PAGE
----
In this paper we discuss open innovation from the perspective of problem-solving and the theory of the firm. Open, distributed and user innovation, crowdsourcing, peer-based systems, innovation prizes, and various new forms and models of production are raising questions about the emergent nature of innovation, the purpose of organizational boundaries and associated implications for the theory of the firm. We provide a comparative framework for managing innovation, where we delineate and discuss four forms of open innovation (partnership, markets, contests and tournaments and user or community innovation) and compare them with each other and with internal development or hierarchy. We adopt the problem as a unit of analysis and comparatively highlight how different governance forms are efficiently matched to different types of problems. We also discuss associated implications for incentives, value appropriation, property rights and knowledge sharing.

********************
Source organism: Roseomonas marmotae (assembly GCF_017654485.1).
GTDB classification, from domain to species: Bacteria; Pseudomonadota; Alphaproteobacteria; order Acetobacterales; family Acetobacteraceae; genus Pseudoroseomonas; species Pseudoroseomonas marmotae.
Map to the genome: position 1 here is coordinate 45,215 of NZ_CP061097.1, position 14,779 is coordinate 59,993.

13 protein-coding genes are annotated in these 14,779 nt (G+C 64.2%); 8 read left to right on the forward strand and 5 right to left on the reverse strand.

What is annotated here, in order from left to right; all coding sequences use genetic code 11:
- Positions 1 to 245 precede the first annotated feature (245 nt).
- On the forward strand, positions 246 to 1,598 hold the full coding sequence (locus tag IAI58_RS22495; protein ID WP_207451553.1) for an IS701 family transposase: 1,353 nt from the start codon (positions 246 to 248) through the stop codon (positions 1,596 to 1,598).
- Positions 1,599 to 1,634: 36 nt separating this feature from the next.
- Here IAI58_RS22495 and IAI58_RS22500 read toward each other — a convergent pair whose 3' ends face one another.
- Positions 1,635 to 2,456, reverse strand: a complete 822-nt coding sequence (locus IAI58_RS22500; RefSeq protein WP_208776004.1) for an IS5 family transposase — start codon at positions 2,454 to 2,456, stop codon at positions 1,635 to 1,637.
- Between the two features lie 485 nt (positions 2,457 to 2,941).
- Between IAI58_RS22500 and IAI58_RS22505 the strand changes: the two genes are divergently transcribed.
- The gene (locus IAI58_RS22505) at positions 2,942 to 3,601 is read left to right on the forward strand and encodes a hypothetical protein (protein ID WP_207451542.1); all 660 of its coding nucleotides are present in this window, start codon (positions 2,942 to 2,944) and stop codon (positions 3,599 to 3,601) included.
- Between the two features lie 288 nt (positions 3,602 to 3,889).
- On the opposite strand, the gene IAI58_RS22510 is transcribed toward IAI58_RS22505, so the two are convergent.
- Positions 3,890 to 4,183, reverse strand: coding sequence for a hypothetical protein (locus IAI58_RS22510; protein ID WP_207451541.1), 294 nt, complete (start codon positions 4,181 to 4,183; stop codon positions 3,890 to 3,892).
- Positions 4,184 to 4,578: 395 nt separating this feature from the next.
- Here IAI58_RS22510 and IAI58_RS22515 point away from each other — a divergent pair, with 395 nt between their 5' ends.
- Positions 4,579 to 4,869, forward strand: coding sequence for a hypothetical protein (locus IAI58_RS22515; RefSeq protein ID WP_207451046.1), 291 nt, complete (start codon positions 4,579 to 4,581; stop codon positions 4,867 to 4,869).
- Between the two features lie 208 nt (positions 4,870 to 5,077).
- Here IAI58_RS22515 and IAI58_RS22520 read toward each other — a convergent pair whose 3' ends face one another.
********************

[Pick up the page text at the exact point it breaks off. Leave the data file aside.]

Todd’s a very clever organization theorist whose work gets virtually no play in public management. Well worth discovering.